Tuesday, August 6, 2013

Enjoying the Civic Holiday Weekend while Coping with Severe Stress Affects

What's in a name?  The first Monday in August in Canada is commonly called Civic Holiday, a chance to enjoy another three-day weekend in Canada.  It goes by several names according to what city or province you live in.  But the idea is the same:  celebrate; enjoy; live.

Three day weekends become problematic when you're coping on a daily basis with "altered abilities" caused by unrelenting, escalating, brutal stress over a period of years. When the energy tank in your body gets so deleted that there are no reserves left.  When at the best of times, you're running on fumes.

That is me.  My life.  What I deal with daily.

You've heard the saying that "the eyes are bigger than the stomach?"  Or the Biblical quote:  "the flesh is willing but the spirit is weak?"  In my case, it's the opposite:  my spirit is willing BUT my flesh is weak.  What I want to do, what my mind tells me I can do, I find I can't.

Learning to live with this - and live like this - has been a difficult change for me.  I once did.  I now be.

So we came to yet another long weekend, thinking of options.  What can I realistically do?  The key word being "realistically".

My mind fumbled through several options finally deciding on a visit to the Toronto Zoo - about an hour or so away from us.  A day trip.  Bringing, of course, two indispensable items:  hubby and my camera.

Before even leaving the house that morning knowing that (a) energy is severely limited and (b) unpredictable as in I can go from feeling physically and emotionally on top of the world one minute to having trouble breathing the next, we formed a "plan".

The panda exhibit is on.  Two pandas on loan from China.  Therefore, the plan was to see that exhibit first and then go from there, monitoring the energy levels constantly (almost sounds like I'm a car with an oil leak, doesn't it?)

It was a good plan.  Especially considering the wait for the interactive exhibit.  We became part of a long line snaking around lines formed by ropes before finally entering the building.  Following hoards of like-minded people, we snaked through the exhibit before finally funnelling through the bamboo tunnel.  Each step getting us closer to our intended goal:  the pandas.

Success at last!  The two pandas, one male and one female, are kept separated.  Above is the female who was enjoying the Toronto sun; while the male was kept inside with a separate (crowded) viewing area.

Leaving the panda exhibit, emotionally I felt good.  Physically was starting to get challenging.  We decided to "bite the bullet" and find the zoomobile and ride it around rather than walking.  A good choice EXCEPT that it took a lot of walking to get to the next zoomobile location.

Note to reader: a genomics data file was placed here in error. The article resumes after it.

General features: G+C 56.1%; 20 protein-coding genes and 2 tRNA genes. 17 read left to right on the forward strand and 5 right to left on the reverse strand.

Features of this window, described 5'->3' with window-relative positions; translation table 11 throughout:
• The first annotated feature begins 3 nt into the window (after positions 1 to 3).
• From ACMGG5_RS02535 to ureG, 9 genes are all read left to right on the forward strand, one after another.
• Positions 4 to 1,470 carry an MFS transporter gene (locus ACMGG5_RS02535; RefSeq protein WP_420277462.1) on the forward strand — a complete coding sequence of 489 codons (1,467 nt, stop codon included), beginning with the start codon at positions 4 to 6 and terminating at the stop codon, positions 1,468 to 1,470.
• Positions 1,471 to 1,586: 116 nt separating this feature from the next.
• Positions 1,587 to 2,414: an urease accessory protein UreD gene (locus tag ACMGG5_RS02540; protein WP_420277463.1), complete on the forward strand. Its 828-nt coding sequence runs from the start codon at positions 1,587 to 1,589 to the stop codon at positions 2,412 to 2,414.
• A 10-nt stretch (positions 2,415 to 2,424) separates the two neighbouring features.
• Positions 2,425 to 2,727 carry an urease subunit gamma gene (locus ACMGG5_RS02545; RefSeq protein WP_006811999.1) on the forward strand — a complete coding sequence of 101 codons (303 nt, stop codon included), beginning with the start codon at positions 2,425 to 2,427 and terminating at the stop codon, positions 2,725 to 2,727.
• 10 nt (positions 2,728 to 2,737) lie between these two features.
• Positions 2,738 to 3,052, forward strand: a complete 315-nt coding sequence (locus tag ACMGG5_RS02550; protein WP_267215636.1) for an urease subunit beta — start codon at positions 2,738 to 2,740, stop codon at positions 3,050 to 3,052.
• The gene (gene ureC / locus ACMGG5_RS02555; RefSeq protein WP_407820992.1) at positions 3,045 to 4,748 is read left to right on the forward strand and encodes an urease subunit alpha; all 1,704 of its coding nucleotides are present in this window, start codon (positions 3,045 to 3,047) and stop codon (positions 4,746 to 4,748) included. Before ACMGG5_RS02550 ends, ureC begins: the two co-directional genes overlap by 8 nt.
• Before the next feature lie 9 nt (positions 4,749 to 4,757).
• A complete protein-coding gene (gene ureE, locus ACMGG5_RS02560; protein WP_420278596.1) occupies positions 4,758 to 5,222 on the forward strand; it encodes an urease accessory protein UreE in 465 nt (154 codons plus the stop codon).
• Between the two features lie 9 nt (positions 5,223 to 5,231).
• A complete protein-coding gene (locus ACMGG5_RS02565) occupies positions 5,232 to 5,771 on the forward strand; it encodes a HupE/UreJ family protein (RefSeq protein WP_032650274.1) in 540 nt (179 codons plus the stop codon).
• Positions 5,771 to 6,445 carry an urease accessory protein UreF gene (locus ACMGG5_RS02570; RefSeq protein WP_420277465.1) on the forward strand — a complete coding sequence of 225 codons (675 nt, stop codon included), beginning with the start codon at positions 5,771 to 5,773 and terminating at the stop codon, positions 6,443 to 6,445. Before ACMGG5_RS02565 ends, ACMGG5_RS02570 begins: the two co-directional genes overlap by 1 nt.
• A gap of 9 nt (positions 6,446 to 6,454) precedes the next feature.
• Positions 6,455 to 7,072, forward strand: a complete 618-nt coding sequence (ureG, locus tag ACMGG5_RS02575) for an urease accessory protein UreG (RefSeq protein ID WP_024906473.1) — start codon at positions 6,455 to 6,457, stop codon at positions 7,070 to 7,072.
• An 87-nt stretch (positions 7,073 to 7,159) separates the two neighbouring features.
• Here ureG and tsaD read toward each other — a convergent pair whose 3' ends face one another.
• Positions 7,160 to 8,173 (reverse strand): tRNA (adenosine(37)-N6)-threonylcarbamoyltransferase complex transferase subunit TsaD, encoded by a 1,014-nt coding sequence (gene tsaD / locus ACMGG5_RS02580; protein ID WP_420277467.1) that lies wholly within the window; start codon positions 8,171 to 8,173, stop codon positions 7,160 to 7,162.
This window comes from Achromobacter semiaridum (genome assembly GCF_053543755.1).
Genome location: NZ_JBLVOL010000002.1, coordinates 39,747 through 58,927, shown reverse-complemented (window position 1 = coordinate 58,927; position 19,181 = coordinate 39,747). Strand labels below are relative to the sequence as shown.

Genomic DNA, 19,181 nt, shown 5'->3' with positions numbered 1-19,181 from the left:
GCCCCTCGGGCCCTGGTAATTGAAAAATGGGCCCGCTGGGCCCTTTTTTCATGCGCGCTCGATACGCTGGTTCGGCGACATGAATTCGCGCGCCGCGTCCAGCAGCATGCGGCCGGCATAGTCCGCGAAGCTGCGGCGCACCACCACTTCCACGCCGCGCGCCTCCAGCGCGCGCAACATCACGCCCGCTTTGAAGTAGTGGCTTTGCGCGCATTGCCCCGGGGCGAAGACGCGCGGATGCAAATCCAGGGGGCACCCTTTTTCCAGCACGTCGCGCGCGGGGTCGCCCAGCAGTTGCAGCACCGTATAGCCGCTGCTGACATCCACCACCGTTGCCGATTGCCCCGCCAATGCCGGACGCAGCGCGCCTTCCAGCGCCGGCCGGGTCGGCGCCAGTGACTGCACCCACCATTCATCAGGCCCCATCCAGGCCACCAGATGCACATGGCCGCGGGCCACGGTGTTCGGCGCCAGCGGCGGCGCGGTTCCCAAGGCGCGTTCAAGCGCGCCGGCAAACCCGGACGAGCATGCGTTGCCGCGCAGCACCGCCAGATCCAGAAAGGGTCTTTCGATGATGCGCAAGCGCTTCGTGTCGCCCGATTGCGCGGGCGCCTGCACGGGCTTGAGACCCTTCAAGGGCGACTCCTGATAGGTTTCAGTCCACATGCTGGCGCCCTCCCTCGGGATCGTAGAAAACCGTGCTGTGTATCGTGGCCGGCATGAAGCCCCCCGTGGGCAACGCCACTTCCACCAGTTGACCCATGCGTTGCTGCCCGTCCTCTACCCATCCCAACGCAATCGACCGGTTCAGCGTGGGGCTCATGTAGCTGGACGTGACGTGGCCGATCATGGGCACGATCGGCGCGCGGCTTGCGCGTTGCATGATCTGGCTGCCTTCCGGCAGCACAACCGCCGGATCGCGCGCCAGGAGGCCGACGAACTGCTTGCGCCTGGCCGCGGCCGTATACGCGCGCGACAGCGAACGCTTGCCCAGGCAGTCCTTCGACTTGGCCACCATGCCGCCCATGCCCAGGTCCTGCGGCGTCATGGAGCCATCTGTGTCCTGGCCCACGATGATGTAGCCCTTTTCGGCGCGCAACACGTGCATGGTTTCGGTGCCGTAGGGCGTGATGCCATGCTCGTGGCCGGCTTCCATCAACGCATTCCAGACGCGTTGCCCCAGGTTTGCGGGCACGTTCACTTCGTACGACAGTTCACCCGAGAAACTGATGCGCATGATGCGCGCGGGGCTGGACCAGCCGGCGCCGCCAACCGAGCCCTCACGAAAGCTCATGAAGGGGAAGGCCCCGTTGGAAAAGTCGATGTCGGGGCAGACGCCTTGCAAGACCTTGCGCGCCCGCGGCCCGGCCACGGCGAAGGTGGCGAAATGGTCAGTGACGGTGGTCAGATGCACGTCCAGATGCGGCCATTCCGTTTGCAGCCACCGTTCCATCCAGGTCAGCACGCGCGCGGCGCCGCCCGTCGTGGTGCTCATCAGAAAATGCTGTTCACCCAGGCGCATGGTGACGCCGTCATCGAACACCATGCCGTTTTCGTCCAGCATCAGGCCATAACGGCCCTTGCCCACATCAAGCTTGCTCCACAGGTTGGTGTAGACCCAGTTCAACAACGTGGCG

By that time, I was thoroughly tired and ready for a rest.  Breathing coming in spurts.  I was starting to look longingly at those who were using mobility devices.  But I persevered - and had a riot taking pictures.  (So, what else is new?)

By the time we got to the zoomobile stop, I was barely able to function.  I broke out in a sweat all over trying to access the machine for tickets.  A feat only accomplished with the assistance of my long sufferin' spouse (and part-time sherpa).

The zoo has renovated its Eurasia exhibit and the only way to see it is on the zoomobile - so besides the practical consideration of not physically being able to walk any further, the zoomobile allowed us to see a part of the zoo we would not have otherwise been privy to.

The train actually goes through gates into the enclosure.  Taking pictures on a moving vehicle proved to be a challenge - but a fun one.

As we wove around the zoo on the train, it became more and more evident that walking around was not going to happen.

So we rode around - a couple of times.

It was actually more fun the second time around as we knew what we were going to see and could try to get the camera ready in advance.  It was also fun knowing that I was coping with the limitations imposed by my altered abilities - and coping well.

Pictures like this one.  Experiences like this are what keep me going.  Even when the body wants to lie down and say:  "I quit."  These good times spent with my best friend (who also happens to be my husband) are what give me hope for a better - which in my case translates to less challenging - tomorrow.

Accepting that I now have limitations which are not easily understood because they are not linked to an organic cause has not been easy.  Yet, it's a necessary part of the recovery process.

What will my world look like?  What will my "new normal" level out to be?  I'm not going to know unless I keep on keeping on.  Muddling through.  One day, one experience, at a time.

This day, it was the zoo.  Tomorrow, it might well be something else.

Going home through Toronto we came to a slow down - rather a bottleneck.  Bumper to bumper traffic creeping along.  We saw a cloud of smoke.  Not one but two fire trucks raced past us.  At one point, we saw flames.  By the time, we crept past, this was all that was left of the commotion.

Needless to say, someone was having a rougher go of it at that moment than I was.

For that I am thankful.

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